Osteoarthritis in Companion Animals

posted: by: Dr. Meagan Sims Tags: "Clinic Specials" "News" 

Osteoarthritis in Companion Animals

Osteoarthritis (OA) is a common malady that befalls many elderly dogs and cats. It can cause our older pets to “slow down” as they age and is often painful for our pets. Luckily, there are many ways to address and manage osteoarthritis in our companion animals.

What is osteoarthritis?

Osteoarthritis is inflammation associated with chronic usage and degeneration of skeletal joints. It is common referred to “wear and tear” on the joints over a lifetime of use.

What are signs of osteoarthritis?

Arthritis can often be subtle in early stages of disease. Most common clinical signs in dogs include difficulty moving (especially getting up after long periods of rest), limping, decreased interest in activities, and sometimes sudden onset of aggression.

In cats, the signs are not as noticeable. Be on the lookout for decreased play or unwillingness to jump on cat towers or countertops. Cats are very good at hiding pain, but new research shows that cats often suffer from OA that goes unrecognized and thus untreated.


How do we prevent/limit osteoarthritis?

Some component of the potential to develop OA is based on genetic predisposition and conformation (think of German Shepherds and their increased risk of hip dysplasia). Essentially, we can support joints to maintain healthy, happy dogs/cats for a long period of time using a few basic principles:

1.      Keep your pet at a healthy weight. Excess weight has been proven to increase the stress placed on joints, even during normal, every day movement.

2.      Encourage daily low impact activity. Activity and moving joints through a normal range of motion helps joint fluid (the lubricant of the joint) to circulate to nourish the entire joint surface. Additionally, movement also helps stimulate blood flow to the body-bringing fresh components for new joint fluid to be made. Simple activities such as leashed walks or play with toys are a great way to strengthen the bond between you and your pet as well as keeping them active.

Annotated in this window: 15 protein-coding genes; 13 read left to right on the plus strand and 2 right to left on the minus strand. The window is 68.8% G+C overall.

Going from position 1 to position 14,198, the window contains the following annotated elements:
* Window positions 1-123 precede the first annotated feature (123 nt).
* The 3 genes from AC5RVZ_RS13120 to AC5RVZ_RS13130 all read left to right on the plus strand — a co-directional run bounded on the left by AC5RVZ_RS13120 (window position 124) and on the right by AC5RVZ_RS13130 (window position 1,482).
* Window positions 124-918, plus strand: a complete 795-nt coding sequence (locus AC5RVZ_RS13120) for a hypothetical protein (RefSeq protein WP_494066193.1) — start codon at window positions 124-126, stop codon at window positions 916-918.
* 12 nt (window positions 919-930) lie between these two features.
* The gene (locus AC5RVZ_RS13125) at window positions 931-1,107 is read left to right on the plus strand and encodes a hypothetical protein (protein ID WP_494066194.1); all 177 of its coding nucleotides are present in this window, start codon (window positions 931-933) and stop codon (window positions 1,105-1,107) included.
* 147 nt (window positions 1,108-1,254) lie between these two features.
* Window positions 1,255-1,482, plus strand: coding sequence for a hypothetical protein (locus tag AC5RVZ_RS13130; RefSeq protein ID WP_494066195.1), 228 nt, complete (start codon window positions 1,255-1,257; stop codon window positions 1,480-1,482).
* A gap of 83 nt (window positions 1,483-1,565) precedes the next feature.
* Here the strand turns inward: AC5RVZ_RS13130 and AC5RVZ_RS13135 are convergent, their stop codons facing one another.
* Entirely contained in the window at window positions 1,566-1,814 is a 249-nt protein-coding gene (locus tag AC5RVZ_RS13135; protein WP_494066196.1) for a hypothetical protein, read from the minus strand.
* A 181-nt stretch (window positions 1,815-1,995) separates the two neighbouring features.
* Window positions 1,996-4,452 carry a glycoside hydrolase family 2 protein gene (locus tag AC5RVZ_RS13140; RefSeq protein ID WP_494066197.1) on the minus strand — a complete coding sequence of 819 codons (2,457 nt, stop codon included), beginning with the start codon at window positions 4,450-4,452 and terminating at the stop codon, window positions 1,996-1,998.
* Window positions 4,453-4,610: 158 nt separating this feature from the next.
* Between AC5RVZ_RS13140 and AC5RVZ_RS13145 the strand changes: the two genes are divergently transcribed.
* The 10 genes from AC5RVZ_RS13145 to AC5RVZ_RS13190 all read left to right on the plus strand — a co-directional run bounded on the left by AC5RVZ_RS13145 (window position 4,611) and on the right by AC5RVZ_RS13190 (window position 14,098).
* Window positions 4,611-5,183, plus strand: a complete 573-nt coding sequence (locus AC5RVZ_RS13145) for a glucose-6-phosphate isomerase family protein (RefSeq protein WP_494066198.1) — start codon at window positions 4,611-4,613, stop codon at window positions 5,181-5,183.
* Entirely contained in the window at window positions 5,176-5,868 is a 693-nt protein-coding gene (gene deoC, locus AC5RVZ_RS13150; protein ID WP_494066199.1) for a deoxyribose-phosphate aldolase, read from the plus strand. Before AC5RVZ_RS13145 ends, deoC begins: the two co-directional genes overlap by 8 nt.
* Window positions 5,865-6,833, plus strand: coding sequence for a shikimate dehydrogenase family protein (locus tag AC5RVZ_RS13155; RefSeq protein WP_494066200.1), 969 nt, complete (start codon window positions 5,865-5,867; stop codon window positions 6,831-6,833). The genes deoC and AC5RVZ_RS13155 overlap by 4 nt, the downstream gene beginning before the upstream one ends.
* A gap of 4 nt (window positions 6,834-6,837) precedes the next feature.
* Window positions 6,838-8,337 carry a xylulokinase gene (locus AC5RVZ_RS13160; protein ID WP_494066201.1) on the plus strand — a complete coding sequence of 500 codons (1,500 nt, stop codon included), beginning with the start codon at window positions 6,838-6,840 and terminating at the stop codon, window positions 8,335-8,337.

3.      In breeds that are predisposed to developing osteoarthritis (most commonly large breed dogs or very active pets), it is beneficial to start these animals on a joint supplement product. Most commonly available products include the ingredients Glucosamine and Chondroitin. These molecules are found in normal, healthy joints in dogs, cats, and humans. Additionally, recent research has proposed that adding in essential fatty acids (EFAs) like those found in fish oil and its derivatives can help limit inflammation and protect joint health.  

My pet has just been diagnosed with osteoarthritis, what can we do?

Osteoarthritis is most commonly diagnosed via orthopedic examination performed by your veterinarian and confirmed with x rays of the affected joint(s). Unfortunately, there is nothing that we can do to reverse damage to the joint that has already been sustained. However, our goal is to preserve as much normal joint health and function as we can while providing pain control. There are many pharmacological, homeopathic, and alternative methods to controlling OA.

1.      Nonsteroidal anti-inflammatories: Much like people can take ibuprofen or aspirin for pain, we have animal specific NSAIDs available for patients suffering from OA. (NOTE: DO NOT GIVE ANY HUMAN MEDICINE TO YOUR PET UNLESS INSTRUCTED BY A VETERINARIAN).

2.      Other medications: Sometimes, animals need pain control from several different classes of medications. These can include medications such as Tramadol, Gabapentin, etc.

3.      Injectible Adequan: Adequan was first developed for high performance horses. It is an injectible medication that is formulated to replenish joint fluid to a more normal composition. It is an ideal solution for pets that cannot be medicated orally.

4.      Physical therapy: There are several physical rehabilitation centers for pets in Texas. Underwater treadmills, acupuncture, massage, balancing and muscle building exercises are often used to help improve the mobility of patients.

5.      Laser therapy: We offer cold laser therapy at Belton Small Animal Clinic to help our patients with osteoarthritis. It limits inflammation/pain while stimulating circulation to the affected areas. Treatment packages are available.


Please call (254)939-5823 or come visit us at Belton Small Animal Clinic if you have any questions or want more information!